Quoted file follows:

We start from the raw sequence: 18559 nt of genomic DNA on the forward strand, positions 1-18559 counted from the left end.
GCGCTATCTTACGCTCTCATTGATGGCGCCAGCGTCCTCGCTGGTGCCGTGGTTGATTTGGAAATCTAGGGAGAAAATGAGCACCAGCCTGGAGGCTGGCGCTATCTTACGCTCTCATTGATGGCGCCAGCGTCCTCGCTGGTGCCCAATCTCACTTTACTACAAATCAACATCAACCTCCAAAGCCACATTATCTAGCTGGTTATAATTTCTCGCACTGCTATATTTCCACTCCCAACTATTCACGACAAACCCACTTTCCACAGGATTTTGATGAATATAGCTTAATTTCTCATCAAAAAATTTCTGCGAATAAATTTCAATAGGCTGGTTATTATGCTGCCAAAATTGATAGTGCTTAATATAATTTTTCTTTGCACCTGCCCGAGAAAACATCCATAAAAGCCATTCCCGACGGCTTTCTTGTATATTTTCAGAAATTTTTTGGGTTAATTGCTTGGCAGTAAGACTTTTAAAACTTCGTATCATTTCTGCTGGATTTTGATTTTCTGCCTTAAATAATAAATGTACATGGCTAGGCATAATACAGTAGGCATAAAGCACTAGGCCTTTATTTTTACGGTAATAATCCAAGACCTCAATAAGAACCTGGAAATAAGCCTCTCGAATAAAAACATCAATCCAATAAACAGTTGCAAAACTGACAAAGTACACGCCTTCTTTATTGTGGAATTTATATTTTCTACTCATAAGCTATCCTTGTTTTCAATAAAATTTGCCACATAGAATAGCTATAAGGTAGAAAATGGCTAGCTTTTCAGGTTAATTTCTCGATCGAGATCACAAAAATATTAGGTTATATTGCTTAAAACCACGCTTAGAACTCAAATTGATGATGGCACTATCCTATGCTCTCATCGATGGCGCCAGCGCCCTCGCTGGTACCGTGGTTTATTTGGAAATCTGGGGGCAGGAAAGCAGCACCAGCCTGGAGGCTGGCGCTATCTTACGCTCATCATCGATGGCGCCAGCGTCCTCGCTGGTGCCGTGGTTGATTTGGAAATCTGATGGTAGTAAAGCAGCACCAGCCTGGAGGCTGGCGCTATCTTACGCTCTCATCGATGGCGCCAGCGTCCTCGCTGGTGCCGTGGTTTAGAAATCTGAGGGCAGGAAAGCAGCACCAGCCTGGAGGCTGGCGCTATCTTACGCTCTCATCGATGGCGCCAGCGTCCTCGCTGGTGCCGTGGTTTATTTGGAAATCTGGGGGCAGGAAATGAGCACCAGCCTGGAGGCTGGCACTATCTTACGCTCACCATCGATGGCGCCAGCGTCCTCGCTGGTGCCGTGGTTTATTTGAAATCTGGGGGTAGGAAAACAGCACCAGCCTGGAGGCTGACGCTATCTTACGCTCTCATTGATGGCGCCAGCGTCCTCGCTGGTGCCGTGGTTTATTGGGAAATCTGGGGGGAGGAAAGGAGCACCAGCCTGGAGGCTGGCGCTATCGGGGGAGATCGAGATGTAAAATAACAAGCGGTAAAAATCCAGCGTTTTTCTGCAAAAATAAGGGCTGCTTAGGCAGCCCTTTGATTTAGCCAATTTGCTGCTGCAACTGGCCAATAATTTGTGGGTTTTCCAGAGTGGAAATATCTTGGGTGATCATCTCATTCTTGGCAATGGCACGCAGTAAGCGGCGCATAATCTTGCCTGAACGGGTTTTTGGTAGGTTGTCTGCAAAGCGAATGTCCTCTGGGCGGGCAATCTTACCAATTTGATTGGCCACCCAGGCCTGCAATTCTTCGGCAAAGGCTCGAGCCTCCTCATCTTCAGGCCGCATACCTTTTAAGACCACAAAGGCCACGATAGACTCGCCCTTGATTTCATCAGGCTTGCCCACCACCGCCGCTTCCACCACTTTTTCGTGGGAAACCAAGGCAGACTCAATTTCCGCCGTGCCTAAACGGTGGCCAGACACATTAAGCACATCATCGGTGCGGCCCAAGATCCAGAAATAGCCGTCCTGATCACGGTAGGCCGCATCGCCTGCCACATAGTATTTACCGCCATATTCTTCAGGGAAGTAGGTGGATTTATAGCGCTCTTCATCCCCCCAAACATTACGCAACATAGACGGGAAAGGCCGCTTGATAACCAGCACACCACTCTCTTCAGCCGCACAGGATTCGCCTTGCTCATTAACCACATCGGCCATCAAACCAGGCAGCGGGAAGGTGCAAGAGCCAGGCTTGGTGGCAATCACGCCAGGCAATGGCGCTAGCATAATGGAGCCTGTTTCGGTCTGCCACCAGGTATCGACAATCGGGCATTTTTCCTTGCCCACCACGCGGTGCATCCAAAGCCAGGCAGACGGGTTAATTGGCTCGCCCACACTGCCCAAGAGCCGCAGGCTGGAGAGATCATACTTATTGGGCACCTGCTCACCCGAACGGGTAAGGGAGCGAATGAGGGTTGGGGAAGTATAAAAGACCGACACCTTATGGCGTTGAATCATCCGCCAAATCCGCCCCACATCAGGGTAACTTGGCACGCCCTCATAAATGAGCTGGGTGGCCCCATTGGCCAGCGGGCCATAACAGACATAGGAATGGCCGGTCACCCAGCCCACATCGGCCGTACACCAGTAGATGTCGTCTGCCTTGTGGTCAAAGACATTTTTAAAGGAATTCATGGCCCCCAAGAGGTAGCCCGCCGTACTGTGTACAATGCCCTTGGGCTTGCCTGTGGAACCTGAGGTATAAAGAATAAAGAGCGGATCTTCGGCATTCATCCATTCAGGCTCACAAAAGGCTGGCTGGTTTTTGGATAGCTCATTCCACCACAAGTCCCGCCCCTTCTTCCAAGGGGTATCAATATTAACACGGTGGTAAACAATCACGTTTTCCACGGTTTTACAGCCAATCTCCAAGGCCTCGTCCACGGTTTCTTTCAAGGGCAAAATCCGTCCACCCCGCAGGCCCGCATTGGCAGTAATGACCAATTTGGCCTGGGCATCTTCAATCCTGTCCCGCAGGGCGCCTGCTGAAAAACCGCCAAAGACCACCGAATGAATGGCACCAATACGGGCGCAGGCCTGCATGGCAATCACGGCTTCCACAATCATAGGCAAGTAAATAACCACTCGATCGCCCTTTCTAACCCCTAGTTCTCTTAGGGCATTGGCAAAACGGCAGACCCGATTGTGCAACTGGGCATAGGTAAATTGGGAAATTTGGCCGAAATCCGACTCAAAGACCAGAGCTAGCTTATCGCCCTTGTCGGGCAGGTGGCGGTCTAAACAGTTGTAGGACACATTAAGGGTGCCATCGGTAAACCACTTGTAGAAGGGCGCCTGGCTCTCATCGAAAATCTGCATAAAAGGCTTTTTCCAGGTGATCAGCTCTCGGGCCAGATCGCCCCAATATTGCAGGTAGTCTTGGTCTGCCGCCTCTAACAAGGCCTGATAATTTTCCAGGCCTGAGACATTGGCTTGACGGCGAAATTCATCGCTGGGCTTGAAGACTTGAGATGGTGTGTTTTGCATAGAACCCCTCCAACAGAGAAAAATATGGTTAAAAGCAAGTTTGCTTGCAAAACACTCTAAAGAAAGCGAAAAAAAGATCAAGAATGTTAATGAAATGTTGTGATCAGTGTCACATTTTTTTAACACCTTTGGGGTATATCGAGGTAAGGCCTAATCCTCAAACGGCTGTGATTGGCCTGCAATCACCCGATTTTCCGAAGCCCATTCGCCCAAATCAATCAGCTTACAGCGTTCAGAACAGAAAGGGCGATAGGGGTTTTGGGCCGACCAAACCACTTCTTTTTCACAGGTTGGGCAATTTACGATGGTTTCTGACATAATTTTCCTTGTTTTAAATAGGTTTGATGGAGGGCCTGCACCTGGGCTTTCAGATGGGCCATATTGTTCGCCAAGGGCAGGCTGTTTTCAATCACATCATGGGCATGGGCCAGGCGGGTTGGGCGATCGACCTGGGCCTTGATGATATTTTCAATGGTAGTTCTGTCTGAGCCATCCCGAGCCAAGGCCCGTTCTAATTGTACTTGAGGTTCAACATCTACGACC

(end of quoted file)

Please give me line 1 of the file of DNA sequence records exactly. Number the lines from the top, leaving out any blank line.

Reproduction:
We start from the raw sequence: 18559 nt of genomic DNA on the forward strand, positions 1-18559 counted from the left end.